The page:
This EuroGroup (the troika) meeting is over for the night. The the troika says it is important that Cyprus guarantees deposits under €100,000, and expects the country to quickly submit a new rescue plan. Frozen in late March, thousands of international companies who do banking in Cyprus cannot transfer money in and out of accounts to conduct business, with the banks all closed. As old rules of thumb from the right to eminent domain of nothing, if you lent €5.8 billion euros to bankrupt banks backed by an insolvent state, you no longer were a creditor but the owner of the bank – even when there is no THERE there.

As Standards and Poor’s cut their rating of Cyprus to junk bonds from CCC+ toCCC. When tens of billions of euros in bank deposits likely leave the country additionally, though not exactly overnight. Maybe when the banks open.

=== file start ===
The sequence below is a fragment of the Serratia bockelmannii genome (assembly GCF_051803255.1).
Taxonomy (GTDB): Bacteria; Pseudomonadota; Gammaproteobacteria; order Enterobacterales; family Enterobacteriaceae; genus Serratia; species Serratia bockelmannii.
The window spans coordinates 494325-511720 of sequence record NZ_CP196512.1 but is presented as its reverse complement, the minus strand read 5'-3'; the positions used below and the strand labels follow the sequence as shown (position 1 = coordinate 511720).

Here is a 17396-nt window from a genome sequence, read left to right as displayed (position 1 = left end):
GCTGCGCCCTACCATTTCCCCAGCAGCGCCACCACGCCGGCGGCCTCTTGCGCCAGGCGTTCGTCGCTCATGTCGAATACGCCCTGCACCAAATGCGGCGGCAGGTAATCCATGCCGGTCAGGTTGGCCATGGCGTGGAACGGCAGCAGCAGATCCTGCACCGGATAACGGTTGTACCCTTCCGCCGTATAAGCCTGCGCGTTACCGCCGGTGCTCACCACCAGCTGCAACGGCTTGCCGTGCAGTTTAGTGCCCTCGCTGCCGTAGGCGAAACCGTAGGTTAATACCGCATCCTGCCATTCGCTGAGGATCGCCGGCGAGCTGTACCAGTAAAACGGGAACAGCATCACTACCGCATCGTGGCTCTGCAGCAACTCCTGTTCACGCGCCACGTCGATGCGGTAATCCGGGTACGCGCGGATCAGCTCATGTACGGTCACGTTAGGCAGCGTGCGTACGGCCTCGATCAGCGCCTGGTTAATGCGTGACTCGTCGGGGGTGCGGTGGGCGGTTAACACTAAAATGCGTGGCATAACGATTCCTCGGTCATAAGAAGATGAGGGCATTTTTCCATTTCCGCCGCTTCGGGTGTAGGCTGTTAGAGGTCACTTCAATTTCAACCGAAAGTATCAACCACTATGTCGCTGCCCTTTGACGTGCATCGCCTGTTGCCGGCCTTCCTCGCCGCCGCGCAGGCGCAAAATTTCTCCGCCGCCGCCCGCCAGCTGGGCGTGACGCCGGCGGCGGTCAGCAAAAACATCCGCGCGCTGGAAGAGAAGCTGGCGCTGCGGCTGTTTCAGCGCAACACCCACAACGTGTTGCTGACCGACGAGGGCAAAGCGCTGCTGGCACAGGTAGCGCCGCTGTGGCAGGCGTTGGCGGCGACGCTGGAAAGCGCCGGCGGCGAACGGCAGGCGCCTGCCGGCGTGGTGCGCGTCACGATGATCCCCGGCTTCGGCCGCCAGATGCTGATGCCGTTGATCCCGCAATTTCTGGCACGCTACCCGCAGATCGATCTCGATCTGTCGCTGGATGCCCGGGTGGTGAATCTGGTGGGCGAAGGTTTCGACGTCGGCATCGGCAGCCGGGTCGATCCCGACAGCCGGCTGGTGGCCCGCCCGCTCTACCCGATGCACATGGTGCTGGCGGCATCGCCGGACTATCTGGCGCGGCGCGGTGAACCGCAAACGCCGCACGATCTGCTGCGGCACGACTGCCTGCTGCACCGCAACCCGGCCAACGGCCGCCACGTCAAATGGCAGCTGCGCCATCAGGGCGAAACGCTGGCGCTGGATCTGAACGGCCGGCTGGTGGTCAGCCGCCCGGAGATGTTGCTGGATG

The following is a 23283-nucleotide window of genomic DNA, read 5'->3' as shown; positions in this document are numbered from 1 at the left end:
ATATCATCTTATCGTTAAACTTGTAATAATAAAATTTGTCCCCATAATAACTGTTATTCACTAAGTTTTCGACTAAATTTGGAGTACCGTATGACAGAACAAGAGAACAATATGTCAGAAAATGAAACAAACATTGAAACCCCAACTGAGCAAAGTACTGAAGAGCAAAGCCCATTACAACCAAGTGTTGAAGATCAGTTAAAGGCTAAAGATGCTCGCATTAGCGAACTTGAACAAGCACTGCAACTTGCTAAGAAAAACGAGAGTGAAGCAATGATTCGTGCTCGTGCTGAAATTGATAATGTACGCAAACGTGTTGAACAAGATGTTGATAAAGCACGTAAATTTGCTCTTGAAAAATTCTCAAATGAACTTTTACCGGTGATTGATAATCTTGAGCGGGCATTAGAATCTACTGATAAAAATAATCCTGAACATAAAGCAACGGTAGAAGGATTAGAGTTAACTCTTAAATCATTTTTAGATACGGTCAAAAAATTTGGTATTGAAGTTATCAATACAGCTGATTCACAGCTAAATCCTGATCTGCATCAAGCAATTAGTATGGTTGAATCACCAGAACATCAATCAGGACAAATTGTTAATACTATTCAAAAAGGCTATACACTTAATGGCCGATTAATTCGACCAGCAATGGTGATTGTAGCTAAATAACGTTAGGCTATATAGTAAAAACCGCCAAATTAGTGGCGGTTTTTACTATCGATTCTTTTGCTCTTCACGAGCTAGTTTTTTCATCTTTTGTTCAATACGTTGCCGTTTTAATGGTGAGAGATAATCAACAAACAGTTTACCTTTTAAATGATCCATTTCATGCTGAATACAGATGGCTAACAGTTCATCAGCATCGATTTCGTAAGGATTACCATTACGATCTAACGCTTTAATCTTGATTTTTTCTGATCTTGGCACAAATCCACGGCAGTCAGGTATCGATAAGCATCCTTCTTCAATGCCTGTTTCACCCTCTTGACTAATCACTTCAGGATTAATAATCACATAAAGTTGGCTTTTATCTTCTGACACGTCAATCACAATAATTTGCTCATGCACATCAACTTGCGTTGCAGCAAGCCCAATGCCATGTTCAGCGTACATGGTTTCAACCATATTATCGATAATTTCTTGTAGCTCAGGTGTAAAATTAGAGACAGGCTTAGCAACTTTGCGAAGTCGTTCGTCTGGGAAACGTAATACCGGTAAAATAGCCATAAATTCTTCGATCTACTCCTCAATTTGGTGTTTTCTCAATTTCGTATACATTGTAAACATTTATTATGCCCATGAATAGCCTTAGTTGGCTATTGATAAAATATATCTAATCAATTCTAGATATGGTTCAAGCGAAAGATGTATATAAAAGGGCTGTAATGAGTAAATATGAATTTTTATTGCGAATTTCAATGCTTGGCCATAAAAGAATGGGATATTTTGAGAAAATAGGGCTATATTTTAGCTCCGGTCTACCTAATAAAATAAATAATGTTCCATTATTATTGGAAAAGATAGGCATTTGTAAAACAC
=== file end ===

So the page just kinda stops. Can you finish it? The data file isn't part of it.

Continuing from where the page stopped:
Why would you keep your money there? When there is no THERE there? And in a place where there was not much bond in this so called European Monetary Union. This was a rewritten script from 1998, when Russia quit paying on their $40 billion in debt. And Cyprus was was the number-one destination for Russian money being sent abroad. The German fear without transparency concerning this haven for Russian dirty money. So why would Germany bailout Russian dirty money? German intelligence reports, per Der Spiegel magazine, estimates the size of Russia’s deposits in Cyprus from €8 billion to €35 billion. And the number-one direct investor in Russia, with more than $13 billion in investments, is Cyprus according to the Russian Central Bank.